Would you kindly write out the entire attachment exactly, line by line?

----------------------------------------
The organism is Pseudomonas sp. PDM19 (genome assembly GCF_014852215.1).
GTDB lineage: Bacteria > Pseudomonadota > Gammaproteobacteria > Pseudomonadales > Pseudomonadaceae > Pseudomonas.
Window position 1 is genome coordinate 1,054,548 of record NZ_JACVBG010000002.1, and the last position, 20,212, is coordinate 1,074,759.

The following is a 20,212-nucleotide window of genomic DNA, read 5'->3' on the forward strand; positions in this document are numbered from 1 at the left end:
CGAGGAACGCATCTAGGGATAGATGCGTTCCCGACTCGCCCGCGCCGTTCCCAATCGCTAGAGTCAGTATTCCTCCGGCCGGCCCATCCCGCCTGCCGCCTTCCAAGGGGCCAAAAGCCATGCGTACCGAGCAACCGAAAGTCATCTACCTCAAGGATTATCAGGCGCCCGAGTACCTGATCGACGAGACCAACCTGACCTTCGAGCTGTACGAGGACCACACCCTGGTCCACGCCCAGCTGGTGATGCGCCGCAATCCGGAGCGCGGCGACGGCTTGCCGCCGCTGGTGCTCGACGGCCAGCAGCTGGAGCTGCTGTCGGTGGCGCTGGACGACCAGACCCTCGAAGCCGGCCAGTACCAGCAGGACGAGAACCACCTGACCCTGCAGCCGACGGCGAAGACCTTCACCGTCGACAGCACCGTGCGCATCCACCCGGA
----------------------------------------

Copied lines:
The organism is Pseudomonas sp. PDM19 (genome assembly GCF_014852215.1).
GTDB lineage: Bacteria > Pseudomonadota > Gammaproteobacteria > Pseudomonadales > Pseudomonadaceae > Pseudomonas.
Window position 1 is genome coordinate 1,054,548 of record NZ_JACVBG010000002.1, and the last position, 20,212, is coordinate 1,074,759.

The following is a 20,212-nucleotide window of genomic DNA, read 5'->3' on the forward strand; positions in this document are numbered from 1 at the left end:
CGAGGAACGCATCTAGGGATAGATGCGTTCCCGACTCGCCCGCGCCGTTCCCAATCGCTAGAGTCAGTATTCCTCCGGCCGGCCCATCCCGCCTGCCGCCTTCCAAGGGGCCAAAAGCCATGCGTACCGAGCAACCGAAAGTCATCTACCTCAAGGATTATCAGGCGCCCGAGTACCTGATCGACGAGACCAACCTGACCTTCGAGCTGTACGAGGACCACACCCTGGTCCACGCCCAGCTGGTGATGCGCCGCAATCCGGAGCGCGGCGACGGCTTGCCGCCGCTGGTGCTCGACGGCCAGCAGCTGGAGCTGCTGTCGGTGGCGCTGGACGACCAGACCCTCGAAGCCGGCCAGTACCAGCAGGACGAGAACCACCTGACCCTGCAGCCGACGGCGAAGACCTTCACCGTCGACAGCACCGTGCGCATCCACCCGGA